What the West Can Learn from Jugaad | Navi Radjou, Jaideep Prabhu, Simone Ahuja | Feburary 26, 2013 | strategy + business
Has the west fallen into a mental trap of innovation as overly structured and capital-intensive, losing the pioneering spirit? Jugaad, says Navi Radjou, Jaideep Prabhu and Simone Ahuja of U. Cambridge Centre for India and Global Business, comes from India, but may have also been present in the innovation in pre-industrial America before 1900.
This approach—whether it is aimed at creating a product, service, or business model—is what we call jugaad innovation. Jugaad is a colloquial Hindi word that roughly translates as “an innovative fix for your business; an improvised solution born from ingenuity and cleverness.” It is based on six operating principles: seek opportunity in adversity, do more with less, think and act flexibly, keep everything about the business simple, tap the margins of society for employees and customers, and follow your heart.
The extreme conditions that make jugaad innovation worthwhile have typically been more prevalent in emerging markets such as India, China, and Brazil than in the United States or Europe. But in recent years, developed economies have begun to exhibit many of the same aspects of scarcity, diversity, unpredictability, and interconnectivity, making these principles relevant to companies around the world.
The jugaad spirit, also known as the “pioneer spirit,” was once common in North America and Europe as well—at least until their economies matured. During the 20th century, Western companies built up dedicated research and development departments aimed at institutionalizing and managing their innovation capabilities. This industrialization of the creative process led to a structured approach to innovation that spawned big budgets, standardized business processes, and controlled access to knowledge.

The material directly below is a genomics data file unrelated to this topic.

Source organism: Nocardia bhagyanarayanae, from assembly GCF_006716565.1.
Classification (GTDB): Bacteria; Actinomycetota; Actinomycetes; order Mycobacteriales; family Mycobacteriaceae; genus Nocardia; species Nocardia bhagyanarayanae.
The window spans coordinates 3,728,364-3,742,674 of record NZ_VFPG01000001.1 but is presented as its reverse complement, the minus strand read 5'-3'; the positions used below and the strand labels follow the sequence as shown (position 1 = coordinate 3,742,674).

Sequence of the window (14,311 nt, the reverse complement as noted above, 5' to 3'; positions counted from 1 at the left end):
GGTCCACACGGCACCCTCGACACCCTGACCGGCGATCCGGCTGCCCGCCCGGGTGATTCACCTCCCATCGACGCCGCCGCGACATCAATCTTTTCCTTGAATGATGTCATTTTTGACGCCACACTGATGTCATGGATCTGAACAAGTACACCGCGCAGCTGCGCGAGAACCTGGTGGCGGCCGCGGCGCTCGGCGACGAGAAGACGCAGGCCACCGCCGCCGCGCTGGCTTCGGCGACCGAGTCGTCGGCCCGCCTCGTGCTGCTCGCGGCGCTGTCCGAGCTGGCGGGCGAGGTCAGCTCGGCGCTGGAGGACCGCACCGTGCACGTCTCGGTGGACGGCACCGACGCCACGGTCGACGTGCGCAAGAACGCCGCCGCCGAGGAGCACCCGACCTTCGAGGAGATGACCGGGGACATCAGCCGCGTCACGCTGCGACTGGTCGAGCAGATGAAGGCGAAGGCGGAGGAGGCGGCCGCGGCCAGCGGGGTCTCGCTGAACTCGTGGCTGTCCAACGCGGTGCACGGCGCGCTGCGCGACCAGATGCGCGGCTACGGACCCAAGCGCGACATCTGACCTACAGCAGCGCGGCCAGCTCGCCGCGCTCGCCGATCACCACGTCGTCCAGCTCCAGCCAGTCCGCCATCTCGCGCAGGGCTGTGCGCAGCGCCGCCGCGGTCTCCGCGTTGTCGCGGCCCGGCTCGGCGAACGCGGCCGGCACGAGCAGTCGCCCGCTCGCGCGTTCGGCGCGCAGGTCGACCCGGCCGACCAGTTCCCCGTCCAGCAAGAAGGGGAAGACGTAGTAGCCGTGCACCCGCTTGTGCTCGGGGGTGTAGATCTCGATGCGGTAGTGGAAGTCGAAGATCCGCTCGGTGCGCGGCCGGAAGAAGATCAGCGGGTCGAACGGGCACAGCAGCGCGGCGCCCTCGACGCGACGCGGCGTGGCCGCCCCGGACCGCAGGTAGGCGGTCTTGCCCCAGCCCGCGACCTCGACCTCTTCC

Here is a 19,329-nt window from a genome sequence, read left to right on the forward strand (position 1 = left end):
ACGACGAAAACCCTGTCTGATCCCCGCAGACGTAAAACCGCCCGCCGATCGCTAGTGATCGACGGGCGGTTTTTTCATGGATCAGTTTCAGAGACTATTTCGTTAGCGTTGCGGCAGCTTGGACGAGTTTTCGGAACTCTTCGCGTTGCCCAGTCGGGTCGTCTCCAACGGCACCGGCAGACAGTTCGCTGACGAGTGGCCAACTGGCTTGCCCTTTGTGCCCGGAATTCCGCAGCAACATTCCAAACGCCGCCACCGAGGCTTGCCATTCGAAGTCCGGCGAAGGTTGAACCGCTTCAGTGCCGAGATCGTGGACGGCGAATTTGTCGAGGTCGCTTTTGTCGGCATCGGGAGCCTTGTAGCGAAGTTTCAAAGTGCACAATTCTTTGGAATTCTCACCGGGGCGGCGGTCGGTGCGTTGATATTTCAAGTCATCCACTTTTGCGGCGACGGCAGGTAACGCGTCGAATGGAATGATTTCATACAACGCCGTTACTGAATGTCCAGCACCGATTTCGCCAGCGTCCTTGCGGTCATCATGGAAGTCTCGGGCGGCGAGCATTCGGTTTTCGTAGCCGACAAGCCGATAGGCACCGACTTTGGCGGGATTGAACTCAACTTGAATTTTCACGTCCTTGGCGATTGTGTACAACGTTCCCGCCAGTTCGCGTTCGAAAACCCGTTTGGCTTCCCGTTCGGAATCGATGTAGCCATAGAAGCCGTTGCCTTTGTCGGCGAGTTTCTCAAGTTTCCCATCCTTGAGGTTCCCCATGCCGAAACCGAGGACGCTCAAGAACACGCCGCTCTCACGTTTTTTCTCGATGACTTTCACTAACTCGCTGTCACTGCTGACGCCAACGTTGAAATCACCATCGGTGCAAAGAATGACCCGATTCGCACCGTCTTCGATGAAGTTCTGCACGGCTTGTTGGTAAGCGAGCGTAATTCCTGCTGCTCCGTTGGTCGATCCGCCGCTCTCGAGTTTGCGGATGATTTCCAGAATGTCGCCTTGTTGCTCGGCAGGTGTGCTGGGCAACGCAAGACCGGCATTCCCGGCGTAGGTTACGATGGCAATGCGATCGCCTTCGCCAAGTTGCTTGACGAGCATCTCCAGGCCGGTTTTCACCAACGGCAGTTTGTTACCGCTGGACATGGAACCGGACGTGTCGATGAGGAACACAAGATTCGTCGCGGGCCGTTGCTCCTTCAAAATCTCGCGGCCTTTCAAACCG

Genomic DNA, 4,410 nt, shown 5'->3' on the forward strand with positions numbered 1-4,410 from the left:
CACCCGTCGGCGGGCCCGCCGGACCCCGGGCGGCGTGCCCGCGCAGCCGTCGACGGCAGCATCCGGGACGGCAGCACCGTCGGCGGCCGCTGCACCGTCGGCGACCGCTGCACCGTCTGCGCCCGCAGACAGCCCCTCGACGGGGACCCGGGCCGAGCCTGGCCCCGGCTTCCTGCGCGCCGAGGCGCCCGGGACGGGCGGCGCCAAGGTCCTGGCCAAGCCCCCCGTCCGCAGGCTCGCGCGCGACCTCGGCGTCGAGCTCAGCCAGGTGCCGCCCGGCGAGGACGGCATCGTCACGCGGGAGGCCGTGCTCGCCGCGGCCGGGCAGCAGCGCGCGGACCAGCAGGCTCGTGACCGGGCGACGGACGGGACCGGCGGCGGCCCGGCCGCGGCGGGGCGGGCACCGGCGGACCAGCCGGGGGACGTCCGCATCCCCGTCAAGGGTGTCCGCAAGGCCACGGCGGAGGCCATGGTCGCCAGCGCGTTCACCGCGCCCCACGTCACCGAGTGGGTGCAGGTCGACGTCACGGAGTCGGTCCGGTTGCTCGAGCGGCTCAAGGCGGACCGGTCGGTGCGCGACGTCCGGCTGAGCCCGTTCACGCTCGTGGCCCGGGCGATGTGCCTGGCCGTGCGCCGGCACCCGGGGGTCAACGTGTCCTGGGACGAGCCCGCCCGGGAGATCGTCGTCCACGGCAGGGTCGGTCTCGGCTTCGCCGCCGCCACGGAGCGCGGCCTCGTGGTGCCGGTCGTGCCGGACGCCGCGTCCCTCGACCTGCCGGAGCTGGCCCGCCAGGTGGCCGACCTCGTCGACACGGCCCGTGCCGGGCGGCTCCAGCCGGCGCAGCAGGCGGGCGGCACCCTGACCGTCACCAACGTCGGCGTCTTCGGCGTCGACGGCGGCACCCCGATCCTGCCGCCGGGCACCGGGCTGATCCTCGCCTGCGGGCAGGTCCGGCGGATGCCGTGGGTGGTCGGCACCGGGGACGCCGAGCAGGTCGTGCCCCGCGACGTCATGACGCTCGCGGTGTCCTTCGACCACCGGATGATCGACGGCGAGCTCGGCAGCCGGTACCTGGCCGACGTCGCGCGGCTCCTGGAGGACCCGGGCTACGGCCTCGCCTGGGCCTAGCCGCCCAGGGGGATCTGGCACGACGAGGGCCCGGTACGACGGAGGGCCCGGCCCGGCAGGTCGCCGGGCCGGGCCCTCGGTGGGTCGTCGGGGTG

Most Western firms have assimilated the idea that an innovation system—like any other industrial system—will generate more output inventions if fed more input resources. As a result, the structured innovation engine in most companies is capital intensive, requiring an abundant supply of financial and natural resources at a time when both are scarce. [….]
The size of their R&D investments caused many Western firms to become risk averse, and led them to implement standardized business processes such as Six Sigma and stage-gate analysis to manage their innovation projects. [….]
Instead of always using a hammer to deal with their problems, companies might find it helpful to use a screwdriver from time to time. In other words, we are not proposing that companies abandon their traditional structures and processes for innovation. Rather, they should expand their innovation tool kit.
Jugaad can bring value to conventional companies in a number of ways. They deliver economies of scope when companies need to tailor solutions to the specific needs of multiple customer segments in heterogeneous markets. They provide “soft” capital by unleashing the passion of employees, business partners, and existing and potential customers. And they enhance flexibility to better manage unexpected challenges and harsh constraints through the improvisational use of limited resources.
What the West Can Learn from Jugaad | Navi Radjou, Jaideep Prabhu, Simone Ahuja | Feburary 26, 2013 | strategy + business at http://www.strategy-business.com/article/00143?pg=all.
See also podcasts from the University of Cambridge, Judge Business School, Centre for India and Global Business at http://www.india.jbs.cam.ac.uk/opinion/podcasts/